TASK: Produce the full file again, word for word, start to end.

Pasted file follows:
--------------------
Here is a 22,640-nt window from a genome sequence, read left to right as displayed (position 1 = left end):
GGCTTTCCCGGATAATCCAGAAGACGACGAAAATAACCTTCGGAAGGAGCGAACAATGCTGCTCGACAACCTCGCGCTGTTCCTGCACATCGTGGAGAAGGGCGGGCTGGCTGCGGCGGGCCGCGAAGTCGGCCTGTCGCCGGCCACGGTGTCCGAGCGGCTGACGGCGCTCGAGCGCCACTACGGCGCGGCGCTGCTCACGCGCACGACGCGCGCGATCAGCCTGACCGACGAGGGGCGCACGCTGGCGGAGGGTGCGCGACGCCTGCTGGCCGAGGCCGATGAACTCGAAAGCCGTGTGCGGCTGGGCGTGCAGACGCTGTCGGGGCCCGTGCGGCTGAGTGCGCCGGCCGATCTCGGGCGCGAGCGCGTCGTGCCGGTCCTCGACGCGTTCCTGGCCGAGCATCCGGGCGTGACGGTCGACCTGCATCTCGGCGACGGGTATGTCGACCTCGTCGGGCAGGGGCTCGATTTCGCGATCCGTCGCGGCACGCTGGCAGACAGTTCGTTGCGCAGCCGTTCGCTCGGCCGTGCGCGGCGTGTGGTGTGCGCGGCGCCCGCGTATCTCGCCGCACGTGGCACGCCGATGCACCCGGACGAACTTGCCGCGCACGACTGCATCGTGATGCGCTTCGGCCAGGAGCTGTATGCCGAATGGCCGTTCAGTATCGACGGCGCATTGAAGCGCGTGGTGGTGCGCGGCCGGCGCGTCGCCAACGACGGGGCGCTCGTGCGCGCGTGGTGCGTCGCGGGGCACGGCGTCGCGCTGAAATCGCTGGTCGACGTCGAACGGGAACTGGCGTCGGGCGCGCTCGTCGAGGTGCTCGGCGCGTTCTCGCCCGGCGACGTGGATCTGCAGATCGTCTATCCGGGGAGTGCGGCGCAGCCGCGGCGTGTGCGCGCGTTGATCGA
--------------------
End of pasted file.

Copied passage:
Here is a 22,640-nt window from a genome sequence, read left to right as displayed (position 1 = left end):
GGCTTTCCCGGATAATCCAGAAGACGACGAAAATAACCTTCGGAAGGAGCGAACAATGCTGCTCGACAACCTCGCGCTGTTCCTGCACATCGTGGAGAAGGGCGGGCTGGCTGCGGCGGGCCGCGAAGTCGGCCTGTCGCCGGCCACGGTGTCCGAGCGGCTGACGGCGCTCGAGCGCCACTACGGCGCGGCGCTGCTCACGCGCACGACGCGCGCGATCAGCCTGACCGACGAGGGGCGCACGCTGGCGGAGGGTGCGCGACGCCTGCTGGCCGAGGCCGATGAACTCGAAAGCCGTGTGCGGCTGGGCGTGCAGACGCTGTCGGGGCCCGTGCGGCTGAGTGCGCCGGCCGATCTCGGGCGCGAGCGCGTCGTGCCGGTCCTCGACGCGTTCCTGGCCGAGCATCCGGGCGTGACGGTCGACCTGCATCTCGGCGACGGGTATGTCGACCTCGTCGGGCAGGGGCTCGATTTCGCGATCCGTCGCGGCACGCTGGCAGACAGTTCGTTGCGCAGCCGTTCGCTCGGCCGTGCGCGGCGTGTGGTGTGCGCGGCGCCCGCGTATCTCGCCGCACGTGGCACGCCGATGCACCCGGACGAACTTGCCGCGCACGACTGCATCGTGATGCGCTTCGGCCAGGAGCTGTATGCCGAATGGCCGTTCAGTATCGACGGCGCATTGAAGCGCGTGGTGGTGCGCGGCCGGCGCGTCGCCAACGACGGGGCGCTCGTGCGCGCGTGGTGCGTCGCGGGGCACGGCGTCGCGCTGAAATCGCTGGTCGACGTCGAACGGGAACTGGCGTCGGGCGCGCTCGTCGAGGTGCTCGGCGCGTTCTCGCCCGGCGACGTGGATCTGCAGATCGTCTATCCGGGGAGTGCGGCGCAGCCGCGGCGTGTGCGCGCGTTGATCGA